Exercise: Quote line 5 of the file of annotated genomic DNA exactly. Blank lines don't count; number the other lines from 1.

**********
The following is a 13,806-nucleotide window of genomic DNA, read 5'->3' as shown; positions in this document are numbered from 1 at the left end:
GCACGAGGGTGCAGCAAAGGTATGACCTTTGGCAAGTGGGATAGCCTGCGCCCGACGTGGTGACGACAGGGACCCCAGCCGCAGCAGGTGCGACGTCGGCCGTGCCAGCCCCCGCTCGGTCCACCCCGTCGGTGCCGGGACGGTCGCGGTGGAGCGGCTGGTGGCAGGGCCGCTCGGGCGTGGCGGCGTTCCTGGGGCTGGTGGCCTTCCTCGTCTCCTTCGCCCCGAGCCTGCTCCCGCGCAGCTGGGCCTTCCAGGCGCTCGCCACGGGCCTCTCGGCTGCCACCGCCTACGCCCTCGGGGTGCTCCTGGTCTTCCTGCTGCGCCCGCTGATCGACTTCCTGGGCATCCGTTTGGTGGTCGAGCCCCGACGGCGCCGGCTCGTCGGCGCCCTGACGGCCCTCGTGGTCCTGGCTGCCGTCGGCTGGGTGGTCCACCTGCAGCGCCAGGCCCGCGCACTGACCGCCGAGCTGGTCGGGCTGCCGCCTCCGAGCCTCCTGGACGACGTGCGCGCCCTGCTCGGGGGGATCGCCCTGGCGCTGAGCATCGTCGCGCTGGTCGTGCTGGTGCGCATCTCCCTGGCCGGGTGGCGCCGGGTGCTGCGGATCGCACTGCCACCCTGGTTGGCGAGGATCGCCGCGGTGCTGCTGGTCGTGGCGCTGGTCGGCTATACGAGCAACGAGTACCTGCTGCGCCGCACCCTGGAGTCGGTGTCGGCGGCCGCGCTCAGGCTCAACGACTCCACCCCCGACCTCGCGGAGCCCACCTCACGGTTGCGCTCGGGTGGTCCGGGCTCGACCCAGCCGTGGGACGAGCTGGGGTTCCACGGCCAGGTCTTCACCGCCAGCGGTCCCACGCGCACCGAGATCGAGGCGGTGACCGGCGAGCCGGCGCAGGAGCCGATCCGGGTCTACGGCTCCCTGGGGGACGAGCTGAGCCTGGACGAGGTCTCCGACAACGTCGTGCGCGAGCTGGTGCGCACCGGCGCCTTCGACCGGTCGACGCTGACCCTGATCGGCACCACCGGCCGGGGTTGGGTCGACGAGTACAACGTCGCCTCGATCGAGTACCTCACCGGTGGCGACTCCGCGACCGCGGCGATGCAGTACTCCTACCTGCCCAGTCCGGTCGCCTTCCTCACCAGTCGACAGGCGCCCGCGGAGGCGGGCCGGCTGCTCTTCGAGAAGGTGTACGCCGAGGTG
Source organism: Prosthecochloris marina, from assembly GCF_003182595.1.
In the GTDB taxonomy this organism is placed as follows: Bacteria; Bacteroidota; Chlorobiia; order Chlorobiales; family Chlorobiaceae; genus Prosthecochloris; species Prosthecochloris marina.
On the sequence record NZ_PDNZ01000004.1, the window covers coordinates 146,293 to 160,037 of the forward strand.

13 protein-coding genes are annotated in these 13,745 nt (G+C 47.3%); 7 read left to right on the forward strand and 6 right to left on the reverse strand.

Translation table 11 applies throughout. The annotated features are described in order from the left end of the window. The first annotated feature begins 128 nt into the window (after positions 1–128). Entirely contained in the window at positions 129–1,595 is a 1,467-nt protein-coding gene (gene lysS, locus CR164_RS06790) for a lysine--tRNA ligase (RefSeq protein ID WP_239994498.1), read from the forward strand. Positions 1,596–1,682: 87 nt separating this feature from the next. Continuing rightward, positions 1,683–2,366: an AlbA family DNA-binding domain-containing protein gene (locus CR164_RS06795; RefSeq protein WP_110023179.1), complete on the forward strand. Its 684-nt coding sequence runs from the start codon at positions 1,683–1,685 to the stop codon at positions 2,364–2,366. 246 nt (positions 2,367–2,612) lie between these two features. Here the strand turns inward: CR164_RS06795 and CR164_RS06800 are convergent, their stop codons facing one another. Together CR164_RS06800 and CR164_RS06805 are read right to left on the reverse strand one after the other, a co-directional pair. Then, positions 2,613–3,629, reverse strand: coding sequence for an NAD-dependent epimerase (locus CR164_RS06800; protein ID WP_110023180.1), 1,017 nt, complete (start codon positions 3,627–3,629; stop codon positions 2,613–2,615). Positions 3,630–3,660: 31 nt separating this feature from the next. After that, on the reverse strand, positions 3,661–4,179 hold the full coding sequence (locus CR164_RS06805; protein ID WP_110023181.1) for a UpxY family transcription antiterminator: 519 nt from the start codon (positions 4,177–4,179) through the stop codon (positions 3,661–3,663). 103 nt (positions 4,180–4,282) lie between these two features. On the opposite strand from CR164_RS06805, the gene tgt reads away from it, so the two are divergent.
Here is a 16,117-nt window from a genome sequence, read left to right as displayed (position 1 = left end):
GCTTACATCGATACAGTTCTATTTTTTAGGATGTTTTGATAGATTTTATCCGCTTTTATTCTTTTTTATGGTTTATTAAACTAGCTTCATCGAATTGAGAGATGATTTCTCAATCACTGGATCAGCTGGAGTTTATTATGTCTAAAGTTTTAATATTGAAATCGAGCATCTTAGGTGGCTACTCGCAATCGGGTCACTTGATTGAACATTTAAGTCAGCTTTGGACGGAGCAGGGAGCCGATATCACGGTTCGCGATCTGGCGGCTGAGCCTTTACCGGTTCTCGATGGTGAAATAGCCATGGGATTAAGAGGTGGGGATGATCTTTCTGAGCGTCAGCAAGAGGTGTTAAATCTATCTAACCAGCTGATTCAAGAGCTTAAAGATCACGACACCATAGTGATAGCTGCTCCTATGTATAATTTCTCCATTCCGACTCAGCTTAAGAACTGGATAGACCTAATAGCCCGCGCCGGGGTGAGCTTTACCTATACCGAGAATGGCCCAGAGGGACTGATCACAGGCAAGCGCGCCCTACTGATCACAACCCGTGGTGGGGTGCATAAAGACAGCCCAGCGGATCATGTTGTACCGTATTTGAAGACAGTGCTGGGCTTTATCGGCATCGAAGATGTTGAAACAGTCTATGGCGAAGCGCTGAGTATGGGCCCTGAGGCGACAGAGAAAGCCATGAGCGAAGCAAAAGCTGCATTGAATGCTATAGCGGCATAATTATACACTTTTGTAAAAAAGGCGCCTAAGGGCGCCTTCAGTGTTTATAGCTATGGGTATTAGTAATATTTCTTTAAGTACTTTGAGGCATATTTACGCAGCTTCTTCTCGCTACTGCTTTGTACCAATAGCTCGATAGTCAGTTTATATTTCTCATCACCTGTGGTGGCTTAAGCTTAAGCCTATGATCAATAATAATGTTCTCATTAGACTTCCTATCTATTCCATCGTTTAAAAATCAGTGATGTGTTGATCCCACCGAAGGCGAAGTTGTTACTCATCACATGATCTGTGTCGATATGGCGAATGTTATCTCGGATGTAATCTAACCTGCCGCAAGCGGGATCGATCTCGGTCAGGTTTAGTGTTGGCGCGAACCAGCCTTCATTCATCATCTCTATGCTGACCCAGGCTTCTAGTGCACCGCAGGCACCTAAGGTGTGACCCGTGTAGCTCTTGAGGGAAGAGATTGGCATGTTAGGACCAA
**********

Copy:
On the sequence record NZ_PDNZ01000004.1, the window covers coordinates 146,293 to 160,037 of the forward strand.